I’m not gonna lie, this was ugly.
The Chiefs were handed their first loss of the season on Sunday by the Las Vegas Raiders, putting their record at 4-1. #RaiderNation made sure I was aware of the loss and my “incorrect” takes, immediately following:
I had mentioned multiple times that, while the Raiders offense didn’t sport amazing star power, Jon Gruden’s scheme could cause problems for the Chiefs defense, and that’s exactly what happened. Kansas City looked to blanket the horizontal passing lanes and dared QB Derek Carr to throw deep, which he happily did. The Chiefs secondary looked lethargic, despite the return of CB Bashaud Breeland.
This game had a lot of issues. Fortunately, there are some positives to build upon from this game, so let’s dive right in to the right stuff; the wrong stuff; and, well… the other three quarters of the game.
What Went Right
For the first time all season, the Chiefs run defense looked up to code. Aside from a long 43-yard run by Devontae Booker, Kansas City kept the Raiders to under 4.0 YPC, a nice contrast from the rest of the season.
Travis Kelce also had himself a good game, despite being bracketed for most of the second half. He accumulated 108 yards and a touchdown on eight catches to lead the team, showing, really, the only bright spot on the Kansas City offense.
Ultimately, there isn’t much to put here. The Chiefs put up 32 points, but played like they shouldn’t have crossed 20. The Chiefs played down to their opponent, and it showed. This needs to be remedied immediately to avoid letdowns in the postseason.
What Went Wrong
Kansas City just couldn’t get the offense going in the second half. After Sammy Watkins was pulled, the Chiefs lacked a true “X” WR on the outside, allowing Las Vegas to double Tyreek Hill and bracket Travis Kelce. Clyde Edwards-Helaire had a rather unimpressive game as well, rushing 10 times for 40 yards and snagging three catches for another 40. Two of the Chiefs’ scores came on a Tyreek Hill gadget run and a Patrick Mahomes scramble, which is becoming more commonplace as the season progresses. While, yes, CEH has potential, the fact that Kansas City is fueling their run game without him is concerning. If this trend continues, Edwards-Helaire could begin to see his role reduced even more.
The tackling problem in Kansas City did not improve this game, either. While the run defense did, this was largely due to the team winning at the point of attack. Once the ball carrier made it to the open field, however, things broke down immediately. Josh Jacobs was throwing Chiefs defenders left and right as he racked up 77 yards on 23 carries. It was an issue in the secondary, too, but I’m saving that for its own section.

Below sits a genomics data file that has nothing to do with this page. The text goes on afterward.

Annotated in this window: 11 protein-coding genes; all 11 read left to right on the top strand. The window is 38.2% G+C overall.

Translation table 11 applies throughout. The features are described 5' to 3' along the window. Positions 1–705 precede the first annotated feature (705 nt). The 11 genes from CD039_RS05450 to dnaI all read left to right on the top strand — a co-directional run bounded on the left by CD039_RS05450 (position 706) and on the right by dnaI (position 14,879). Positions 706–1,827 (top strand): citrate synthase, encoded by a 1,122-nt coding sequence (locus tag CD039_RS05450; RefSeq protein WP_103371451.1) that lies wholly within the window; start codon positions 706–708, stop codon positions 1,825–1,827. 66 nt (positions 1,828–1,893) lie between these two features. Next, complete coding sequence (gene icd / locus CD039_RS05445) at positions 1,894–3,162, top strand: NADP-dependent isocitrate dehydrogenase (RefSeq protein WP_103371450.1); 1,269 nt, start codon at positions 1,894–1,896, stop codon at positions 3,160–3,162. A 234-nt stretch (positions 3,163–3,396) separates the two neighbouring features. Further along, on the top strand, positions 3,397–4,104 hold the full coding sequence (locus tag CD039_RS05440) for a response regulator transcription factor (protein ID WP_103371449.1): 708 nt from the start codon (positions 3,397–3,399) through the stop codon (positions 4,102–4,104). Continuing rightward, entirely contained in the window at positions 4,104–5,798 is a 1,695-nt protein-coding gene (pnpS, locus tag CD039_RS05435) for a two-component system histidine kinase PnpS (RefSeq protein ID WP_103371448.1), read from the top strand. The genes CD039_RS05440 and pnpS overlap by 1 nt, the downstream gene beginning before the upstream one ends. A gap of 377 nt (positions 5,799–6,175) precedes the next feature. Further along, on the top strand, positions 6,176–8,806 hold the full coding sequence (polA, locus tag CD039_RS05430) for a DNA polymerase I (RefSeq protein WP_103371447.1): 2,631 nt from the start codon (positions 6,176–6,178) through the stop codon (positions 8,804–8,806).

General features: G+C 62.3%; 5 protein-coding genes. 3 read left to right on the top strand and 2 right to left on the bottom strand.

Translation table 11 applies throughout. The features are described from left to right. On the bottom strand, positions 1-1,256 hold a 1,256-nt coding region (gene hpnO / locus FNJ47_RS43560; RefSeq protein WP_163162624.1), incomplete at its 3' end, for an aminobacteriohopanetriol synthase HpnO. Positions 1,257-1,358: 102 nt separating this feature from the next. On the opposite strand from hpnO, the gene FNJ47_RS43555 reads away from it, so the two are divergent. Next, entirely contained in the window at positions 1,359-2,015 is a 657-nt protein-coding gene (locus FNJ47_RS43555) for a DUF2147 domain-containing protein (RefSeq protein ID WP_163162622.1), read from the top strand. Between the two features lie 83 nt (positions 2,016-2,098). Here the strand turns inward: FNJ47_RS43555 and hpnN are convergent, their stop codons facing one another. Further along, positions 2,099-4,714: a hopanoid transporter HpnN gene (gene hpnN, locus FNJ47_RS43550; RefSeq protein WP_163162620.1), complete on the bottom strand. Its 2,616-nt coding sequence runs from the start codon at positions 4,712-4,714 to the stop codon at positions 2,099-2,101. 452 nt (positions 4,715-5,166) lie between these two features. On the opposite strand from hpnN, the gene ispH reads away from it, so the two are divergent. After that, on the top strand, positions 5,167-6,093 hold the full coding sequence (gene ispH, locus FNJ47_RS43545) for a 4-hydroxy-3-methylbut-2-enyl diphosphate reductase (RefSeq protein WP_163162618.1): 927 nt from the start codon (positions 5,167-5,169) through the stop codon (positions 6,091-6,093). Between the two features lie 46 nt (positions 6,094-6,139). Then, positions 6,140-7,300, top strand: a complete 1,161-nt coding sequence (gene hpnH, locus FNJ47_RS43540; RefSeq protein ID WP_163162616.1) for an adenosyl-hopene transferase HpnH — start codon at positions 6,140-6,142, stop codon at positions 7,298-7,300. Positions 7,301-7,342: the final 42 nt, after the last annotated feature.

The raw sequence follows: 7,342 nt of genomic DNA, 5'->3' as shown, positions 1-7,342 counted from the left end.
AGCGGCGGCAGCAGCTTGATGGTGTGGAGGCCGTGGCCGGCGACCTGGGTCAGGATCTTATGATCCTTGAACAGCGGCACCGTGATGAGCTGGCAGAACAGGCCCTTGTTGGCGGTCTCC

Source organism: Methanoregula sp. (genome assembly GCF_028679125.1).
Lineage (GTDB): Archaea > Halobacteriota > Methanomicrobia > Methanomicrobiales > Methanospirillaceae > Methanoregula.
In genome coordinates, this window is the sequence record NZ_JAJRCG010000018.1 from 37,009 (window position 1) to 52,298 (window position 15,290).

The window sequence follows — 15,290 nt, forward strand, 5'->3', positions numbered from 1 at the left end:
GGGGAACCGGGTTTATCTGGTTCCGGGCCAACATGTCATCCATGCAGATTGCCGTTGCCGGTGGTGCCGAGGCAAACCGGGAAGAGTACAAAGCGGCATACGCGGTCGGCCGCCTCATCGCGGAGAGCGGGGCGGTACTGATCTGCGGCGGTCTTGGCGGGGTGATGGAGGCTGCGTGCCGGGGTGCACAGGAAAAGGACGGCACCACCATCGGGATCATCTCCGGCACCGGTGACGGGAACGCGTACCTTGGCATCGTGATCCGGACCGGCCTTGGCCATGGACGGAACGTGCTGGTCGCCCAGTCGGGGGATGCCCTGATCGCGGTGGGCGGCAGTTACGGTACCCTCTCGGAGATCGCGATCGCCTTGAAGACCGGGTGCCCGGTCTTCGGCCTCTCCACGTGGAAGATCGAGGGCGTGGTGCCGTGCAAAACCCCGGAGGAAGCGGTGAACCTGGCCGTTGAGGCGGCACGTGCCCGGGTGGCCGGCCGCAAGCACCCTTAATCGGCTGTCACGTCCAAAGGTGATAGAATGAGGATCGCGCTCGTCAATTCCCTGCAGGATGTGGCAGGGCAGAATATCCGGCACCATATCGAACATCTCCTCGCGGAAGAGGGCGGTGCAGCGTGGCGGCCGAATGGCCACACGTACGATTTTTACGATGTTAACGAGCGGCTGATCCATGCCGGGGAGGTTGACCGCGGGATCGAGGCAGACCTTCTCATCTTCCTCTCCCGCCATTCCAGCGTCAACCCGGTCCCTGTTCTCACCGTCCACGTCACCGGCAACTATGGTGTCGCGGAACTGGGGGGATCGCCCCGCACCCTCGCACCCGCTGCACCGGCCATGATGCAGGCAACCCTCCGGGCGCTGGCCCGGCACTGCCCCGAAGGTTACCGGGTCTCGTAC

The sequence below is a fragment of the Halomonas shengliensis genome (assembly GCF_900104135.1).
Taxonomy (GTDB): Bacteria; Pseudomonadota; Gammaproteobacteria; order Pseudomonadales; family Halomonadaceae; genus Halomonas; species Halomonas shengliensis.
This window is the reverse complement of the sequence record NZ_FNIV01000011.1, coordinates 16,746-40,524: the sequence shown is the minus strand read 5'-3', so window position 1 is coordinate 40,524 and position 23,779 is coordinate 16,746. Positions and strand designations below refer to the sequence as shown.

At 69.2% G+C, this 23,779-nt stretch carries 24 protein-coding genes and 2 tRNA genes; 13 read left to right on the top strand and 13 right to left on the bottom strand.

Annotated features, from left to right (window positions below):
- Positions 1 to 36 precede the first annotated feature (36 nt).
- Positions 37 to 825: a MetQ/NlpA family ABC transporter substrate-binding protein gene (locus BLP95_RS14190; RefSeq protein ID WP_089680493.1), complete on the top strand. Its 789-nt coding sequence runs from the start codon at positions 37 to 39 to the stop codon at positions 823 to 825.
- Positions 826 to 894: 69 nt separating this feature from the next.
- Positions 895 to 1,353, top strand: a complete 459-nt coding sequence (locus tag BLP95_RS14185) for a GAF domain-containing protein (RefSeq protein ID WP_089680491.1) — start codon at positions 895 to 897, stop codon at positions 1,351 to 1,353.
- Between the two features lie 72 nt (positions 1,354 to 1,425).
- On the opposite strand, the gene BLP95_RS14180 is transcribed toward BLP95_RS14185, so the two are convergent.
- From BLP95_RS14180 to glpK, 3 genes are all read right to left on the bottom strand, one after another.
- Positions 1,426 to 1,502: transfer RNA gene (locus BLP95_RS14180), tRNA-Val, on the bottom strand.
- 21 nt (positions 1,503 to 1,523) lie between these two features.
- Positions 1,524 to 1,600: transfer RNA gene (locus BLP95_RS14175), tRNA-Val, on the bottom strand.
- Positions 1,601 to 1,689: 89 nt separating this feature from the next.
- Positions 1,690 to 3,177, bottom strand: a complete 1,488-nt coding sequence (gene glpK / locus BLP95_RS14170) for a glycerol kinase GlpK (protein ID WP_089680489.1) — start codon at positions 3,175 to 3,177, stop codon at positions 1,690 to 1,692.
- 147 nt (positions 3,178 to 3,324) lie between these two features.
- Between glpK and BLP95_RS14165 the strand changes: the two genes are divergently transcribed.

To make matters worse, both LG Kelechi Osemele and RT Mitchell Schwartz went down with injuries in Sunday’s contest, although Schwartz was able to return. The loss of Osemele was painful, however, as he had been Kansas City’s top-performing lineman up until that point. The rest of the line didn’t play well either, with penalties and consistent pressure allowed off the edge. Both tackles don’t seem to be in sync with Mahomes, which is an issue for a QB with his play style. KC needs to get their line to mesh, and quickly; otherwise, we’ll see Mahomes running for his life regularly.
The Kansas City Chiefs secondary came into this game as a top-five unit. Hell, they were even getting Super Bowl stud Bashaud Breeland back from suspension. Against a seemingly lackluster Raiders receiving corps, it should be no problem. Right?
Wrong. So wrong.
The Chiefs secondary was TORCHED by the Raiders, allowing Derek Carr to throw for 347 yards and three touchdowns with one interception. Henry Ruggs III showed why he was drafted in the first round by amassing 118 yards on just two catches, one of which went for 72 yards and a score. This one…
Nelson Agholor also had his best game of the season, snagging two catches for 67 yards and a score.
Charvarius Ward had his worst game of the season and was consistently picked on. As the Chiefs aimed to stop crossers, meshes, and slant plays by the Raiders offense, they failed to keep their safeties deep to avoid large plays. Both Juan Thornhill and Tyrann Mathieu had bad games in coverage. This was a team loss. You don’t let a QB throw for almost 350 yards because one person played a bad game.
It’s quite clear that Kansas City overlooked the Raiders, and they got punched in the mouth for it. This loss was quite humbling for the Chiefs and all of their fans, and they’ll look to bounce back against the Bills on Monday Night Football.
Until next week, Chiefs Kingdom.
(Featured Image Credit: Raiders.com)